4.3. Hung, Wu, Kao et al. 2016 
This is a prospective study with the 16 patients underwent PLIF with CBT and 16 patients underwent conventional PLIF between the May 2013 and January 2014. The patient follow up period was 18 months. The operation duration, intraoperative blood loss and hospital stay was 3.96 ± 1.05 hrs, 218.18 ± 78.33 ml and 5.19 ± 1.42 days respectively in CBT group and 4.43 ± 1.42 hrs, 272.50 ± 78.08 ml and 5.81 ± 0.54 respectively in PS group which shows no significant difference between the two groups. The VAS score for the back pain was 6.87 ± 1.26 preoperative to 1.25 ± 0.96 postoperative follow up in CBT group and 6.67 ± 2.87 preoperative to 1.08 ± 1.11 postoperative follow up in PS group. The VAS score for leg pain was 7.60 ± 2.06 preoperative to 0.05 ± 0.55 postoperative in CBT group and 7.60 ± 2.06 preoperative to 0.15 ± 0.55 postoperative in PS group. The mean ODI score was 31 ± 4.95 preoperative to 5.5 ± 1.71 postoperative follow up in CBT group and 26.16 ± 8.92 preoperative to 5.84 ± 4.43 postoperative follow up in PS group. The JOA score was 11 ± 4.24 to 27 ± 2.16 (recovery rate = 76.20%) in postoperative follow up in CBT group and 17.64 ± 8.30 to 25.77 ± 1.92 (recovery rate = 67.21%) in PS group. The VAS score for back and leg pain, ODI score and JOA score improved in both groups postoperatively but showed no significant difference between the two groups.
4.4. Lee and Ahn 2017 
Originally 79 patients were enrolled and divided into two groups (39 patients in group A with PS and 40 patients in group B with CS) and single level posterior lumbar interbody fusion was done. 7 patients were lost in the follow up and remained 72 patients (37 in group A and 35 in group B) were studied. It was prospective study with the follow up of 2 years. After 2 years of post-surgery the solid fusion were achieved in 35 of 37 patients (94.5%) in group A and 33 of 35 patients (94.3%) in group B, which was not significant among the two group (p > 0.99). At the 2 year postoperative the mean VAS score for lower back pain was lower than the preoperative level in both group, with mean score decreased from 7.6 ± 3.1 preoperatively to 2.9 ± 1.1 at 2 year postoperatively in group A and from 7.7 ± 3.1 to 2.7 ± 0.8 in group B (p = 0.67. The mean VAS score for radiating pain also decreased from 5.7 ± 1.8 preoperatively to 1.8 ± 0.6 1 year postoperatively in group A and from 5.9 ± 1.3 to 1.3 ± 0.7 in group B (p = 0.35). The mean ODI score was also improved on both groups from 36.5 ± 10.1 to 13.6 ± 4.9 at 2 year postoperatively in group A and from 35.1 ± 9.7 preoperatively to 11.8 ± 6.2 at 2 years postoperatively in group B. But there was no significant difference between the two groups. The sign of screw loosening was observed (19%) in group A and 4 of 35 patients (11.4%) in group B (p = 0.51) on CT evaluation at 2 year. At 2 years follow up, 8 of 37 patients (21.6%) in the PS group and 4 of 35 patients (11.4%) in CS group was found with recurrent radiating pain to the lower extremity with no significant difference between the two groups.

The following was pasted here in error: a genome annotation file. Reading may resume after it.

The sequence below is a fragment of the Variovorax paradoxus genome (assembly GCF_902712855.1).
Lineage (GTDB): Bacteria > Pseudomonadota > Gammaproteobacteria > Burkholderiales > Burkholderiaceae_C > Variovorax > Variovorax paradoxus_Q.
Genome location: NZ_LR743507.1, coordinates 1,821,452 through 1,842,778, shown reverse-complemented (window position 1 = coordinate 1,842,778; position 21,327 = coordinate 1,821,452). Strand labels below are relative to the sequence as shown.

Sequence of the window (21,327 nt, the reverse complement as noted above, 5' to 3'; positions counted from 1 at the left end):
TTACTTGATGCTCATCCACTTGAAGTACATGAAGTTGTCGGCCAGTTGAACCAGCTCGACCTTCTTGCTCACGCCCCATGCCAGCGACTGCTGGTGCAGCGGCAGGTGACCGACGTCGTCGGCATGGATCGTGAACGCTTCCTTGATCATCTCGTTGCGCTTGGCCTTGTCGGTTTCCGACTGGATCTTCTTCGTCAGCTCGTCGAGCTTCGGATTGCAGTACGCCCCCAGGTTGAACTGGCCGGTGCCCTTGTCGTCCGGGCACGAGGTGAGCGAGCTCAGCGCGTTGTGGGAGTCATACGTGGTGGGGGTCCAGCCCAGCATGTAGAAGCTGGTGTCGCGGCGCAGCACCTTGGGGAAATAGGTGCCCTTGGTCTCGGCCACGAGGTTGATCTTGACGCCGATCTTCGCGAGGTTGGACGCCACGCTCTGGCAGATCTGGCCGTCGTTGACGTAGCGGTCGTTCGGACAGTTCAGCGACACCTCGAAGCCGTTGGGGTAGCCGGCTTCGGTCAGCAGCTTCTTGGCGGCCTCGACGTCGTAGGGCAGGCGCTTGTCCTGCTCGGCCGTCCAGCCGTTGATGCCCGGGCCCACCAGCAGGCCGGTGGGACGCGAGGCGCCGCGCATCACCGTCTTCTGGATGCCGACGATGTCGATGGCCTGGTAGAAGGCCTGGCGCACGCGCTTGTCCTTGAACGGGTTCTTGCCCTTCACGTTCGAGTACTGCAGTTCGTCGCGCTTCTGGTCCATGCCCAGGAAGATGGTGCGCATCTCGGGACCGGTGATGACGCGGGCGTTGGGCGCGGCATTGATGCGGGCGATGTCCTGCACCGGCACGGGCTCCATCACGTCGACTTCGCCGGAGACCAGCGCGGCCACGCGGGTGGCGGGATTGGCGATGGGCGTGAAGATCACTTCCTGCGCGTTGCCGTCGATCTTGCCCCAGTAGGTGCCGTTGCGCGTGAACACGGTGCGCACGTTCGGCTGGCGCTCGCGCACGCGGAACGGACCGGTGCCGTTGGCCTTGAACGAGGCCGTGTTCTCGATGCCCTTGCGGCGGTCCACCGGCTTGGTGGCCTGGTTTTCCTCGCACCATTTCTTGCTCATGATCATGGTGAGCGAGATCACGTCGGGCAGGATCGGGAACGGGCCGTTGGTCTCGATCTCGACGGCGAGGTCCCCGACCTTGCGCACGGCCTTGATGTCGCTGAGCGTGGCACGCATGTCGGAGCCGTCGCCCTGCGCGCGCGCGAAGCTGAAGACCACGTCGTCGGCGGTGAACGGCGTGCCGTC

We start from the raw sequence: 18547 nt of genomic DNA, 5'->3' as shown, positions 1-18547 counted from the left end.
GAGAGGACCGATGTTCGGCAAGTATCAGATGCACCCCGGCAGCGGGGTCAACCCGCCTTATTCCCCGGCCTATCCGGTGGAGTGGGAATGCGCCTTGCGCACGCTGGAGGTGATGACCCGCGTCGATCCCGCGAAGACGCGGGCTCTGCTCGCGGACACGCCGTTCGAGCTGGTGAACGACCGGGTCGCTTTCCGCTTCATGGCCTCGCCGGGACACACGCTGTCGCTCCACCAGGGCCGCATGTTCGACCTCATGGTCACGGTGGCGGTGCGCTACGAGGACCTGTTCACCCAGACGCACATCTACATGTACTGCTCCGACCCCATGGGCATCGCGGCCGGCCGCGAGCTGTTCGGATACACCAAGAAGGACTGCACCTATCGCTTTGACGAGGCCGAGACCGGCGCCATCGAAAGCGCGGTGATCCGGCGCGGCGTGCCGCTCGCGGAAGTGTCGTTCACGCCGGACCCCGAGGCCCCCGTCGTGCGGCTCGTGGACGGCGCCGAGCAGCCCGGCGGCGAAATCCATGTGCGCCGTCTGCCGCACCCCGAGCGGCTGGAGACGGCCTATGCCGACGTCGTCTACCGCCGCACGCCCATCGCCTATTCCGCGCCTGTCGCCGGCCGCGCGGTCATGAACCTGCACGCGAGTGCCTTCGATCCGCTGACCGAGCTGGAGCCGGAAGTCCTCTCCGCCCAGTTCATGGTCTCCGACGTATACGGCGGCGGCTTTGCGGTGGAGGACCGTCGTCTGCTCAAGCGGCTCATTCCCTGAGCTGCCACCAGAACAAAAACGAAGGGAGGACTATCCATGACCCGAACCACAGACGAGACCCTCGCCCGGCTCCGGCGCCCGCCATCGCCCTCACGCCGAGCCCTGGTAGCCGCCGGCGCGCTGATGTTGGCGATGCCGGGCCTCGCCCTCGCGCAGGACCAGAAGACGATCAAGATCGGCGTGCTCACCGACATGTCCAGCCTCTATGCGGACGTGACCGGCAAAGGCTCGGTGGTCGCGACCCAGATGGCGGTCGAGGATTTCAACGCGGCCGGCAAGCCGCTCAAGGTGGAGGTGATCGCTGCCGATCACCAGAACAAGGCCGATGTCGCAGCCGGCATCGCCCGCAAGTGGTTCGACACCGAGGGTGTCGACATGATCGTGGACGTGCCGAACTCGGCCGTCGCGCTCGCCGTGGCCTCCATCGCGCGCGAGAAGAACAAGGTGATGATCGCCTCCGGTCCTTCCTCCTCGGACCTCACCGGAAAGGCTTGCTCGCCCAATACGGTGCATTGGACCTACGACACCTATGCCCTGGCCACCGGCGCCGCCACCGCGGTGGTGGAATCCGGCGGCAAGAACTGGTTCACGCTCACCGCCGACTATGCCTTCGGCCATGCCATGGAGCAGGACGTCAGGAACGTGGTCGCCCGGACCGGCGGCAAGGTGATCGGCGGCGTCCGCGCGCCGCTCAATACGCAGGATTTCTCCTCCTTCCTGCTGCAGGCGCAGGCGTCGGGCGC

4.5. Marengo, Ajello, Pilloni et al. (2018) 
In this study 40 patients with mono segmental degenerative disease were treated from January 2015 to March 2016 by dividing into two groups (20 patients went to PLIF with CBT and 20 patients went to PLIF with PS). The prospective study was done with the follow up for one year. After one year of surgery, solid fusion was achieved in 18 out of 20 patients (90%) in the CBT group and in 17 out of 20 patients (85%) in the PS group. However the difference in the fusion rate was not significant (p = 0.3292). The mean VAS score for lower back pain was significantly decreased from 8.6 (SD 1.19) preoperatively to 1.95 (SD 1.47) at 1 year postoperatively in CBT group and 8.25 (SD 1.27) preoperatively to 2.85 (SD 1.31) at 1 year postoperatively in PS group (p < 0.001). The difference of VAS score between the two group was also significant (p = 0.0160). At one year postoperatively, the mean ODI score in CBT group was decreased from 68% ± 37% to 9% ± 10% and from 58% ± 15% to 23% ± 9% in the PS group. The ODI score at one year postoperatively was found to be significantly different between the two groups (p = 0.0150). In surgical morbidities there was no significant difference between the two groups in terms of operative time and radiation dose area product (p = 0.0993 and p = 0.6913 respectively). However, in terms of mean blood loss and length of hospital stay there was significant difference between the two groups (p = 0.0392 and 0.0413 respectively). There were 3 cases of screw malpositioning in both groups without neurological complication and one case with superficial wound infection which is treated with antibiotic therapy